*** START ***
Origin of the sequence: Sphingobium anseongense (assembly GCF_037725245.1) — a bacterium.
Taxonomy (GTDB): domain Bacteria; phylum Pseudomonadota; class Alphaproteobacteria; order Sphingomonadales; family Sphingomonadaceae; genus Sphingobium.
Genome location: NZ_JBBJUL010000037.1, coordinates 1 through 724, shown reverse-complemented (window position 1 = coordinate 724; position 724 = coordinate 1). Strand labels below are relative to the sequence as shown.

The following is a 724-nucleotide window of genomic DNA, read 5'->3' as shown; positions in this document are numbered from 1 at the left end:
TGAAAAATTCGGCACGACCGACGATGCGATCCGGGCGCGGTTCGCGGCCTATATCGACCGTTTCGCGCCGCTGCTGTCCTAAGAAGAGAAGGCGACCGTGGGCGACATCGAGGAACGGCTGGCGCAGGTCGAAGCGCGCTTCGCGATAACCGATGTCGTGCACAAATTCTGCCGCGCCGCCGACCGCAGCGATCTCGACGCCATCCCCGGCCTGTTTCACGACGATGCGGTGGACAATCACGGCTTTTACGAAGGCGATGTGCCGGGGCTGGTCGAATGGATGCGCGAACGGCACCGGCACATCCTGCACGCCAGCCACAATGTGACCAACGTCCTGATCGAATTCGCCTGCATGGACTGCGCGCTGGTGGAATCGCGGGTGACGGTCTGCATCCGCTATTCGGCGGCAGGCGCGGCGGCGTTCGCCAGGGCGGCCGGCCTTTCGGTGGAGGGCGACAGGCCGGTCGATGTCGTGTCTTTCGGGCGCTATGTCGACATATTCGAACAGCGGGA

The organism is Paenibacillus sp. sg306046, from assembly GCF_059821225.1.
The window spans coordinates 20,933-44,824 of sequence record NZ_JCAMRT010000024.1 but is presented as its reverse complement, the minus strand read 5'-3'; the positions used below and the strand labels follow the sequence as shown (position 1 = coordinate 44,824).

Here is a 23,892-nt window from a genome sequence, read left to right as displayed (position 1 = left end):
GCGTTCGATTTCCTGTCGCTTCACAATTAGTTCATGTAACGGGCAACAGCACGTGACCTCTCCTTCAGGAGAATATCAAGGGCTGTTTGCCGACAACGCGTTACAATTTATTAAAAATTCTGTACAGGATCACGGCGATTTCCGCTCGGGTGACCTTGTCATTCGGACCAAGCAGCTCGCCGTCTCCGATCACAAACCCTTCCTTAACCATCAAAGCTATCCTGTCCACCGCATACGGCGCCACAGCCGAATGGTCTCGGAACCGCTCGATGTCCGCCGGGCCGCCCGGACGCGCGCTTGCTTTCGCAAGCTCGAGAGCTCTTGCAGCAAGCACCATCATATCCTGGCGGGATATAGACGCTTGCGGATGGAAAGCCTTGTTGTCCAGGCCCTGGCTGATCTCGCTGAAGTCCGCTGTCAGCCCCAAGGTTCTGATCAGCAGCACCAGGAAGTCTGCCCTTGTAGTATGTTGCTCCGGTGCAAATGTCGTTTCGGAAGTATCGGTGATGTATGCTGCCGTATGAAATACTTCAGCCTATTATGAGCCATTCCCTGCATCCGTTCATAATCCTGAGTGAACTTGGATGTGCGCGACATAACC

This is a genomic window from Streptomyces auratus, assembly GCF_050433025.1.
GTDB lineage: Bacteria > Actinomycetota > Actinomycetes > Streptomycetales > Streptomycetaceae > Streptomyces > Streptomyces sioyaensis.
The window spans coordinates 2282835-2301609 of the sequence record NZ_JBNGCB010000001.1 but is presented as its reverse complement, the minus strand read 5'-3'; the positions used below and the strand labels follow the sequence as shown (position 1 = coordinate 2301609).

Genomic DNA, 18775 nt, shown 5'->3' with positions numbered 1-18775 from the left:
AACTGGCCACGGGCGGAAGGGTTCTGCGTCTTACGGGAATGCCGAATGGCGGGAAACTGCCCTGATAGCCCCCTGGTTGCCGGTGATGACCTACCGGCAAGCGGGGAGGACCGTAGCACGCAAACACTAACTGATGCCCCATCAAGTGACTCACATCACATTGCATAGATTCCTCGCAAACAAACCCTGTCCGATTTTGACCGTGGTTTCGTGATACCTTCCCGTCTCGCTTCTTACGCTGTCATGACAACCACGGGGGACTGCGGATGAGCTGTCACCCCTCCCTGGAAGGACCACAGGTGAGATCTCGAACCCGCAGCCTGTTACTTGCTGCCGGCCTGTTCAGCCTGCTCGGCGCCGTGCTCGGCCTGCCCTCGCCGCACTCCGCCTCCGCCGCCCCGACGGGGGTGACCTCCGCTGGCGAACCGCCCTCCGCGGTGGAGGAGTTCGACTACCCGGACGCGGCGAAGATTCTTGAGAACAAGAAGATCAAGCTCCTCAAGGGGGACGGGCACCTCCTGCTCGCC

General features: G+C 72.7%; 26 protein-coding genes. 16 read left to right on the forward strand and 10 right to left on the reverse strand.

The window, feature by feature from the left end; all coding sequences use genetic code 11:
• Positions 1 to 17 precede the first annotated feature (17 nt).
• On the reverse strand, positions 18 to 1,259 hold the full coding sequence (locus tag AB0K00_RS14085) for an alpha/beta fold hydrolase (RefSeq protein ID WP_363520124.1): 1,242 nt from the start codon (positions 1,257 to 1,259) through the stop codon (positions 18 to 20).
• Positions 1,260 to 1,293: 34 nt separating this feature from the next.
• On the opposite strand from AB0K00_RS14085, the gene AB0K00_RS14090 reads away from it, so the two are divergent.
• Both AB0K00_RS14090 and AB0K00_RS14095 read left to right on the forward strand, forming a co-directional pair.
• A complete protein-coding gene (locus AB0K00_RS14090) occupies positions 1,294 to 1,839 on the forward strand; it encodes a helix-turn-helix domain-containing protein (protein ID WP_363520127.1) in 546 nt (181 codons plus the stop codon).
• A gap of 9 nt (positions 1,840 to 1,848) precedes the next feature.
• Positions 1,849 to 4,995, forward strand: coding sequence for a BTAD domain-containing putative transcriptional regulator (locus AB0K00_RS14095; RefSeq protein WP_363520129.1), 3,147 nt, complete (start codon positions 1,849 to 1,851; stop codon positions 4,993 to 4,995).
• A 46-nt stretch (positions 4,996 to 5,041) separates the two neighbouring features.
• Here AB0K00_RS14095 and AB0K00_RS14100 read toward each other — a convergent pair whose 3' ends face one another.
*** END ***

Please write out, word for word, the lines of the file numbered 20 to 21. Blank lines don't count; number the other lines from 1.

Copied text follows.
• On the opposite strand from AB0K00_RS14085, the gene AB0K00_RS14090 reads away from it, so the two are divergent.
• Both AB0K00_RS14090 and AB0K00_RS14095 read left to right on the forward strand, forming a co-directional pair.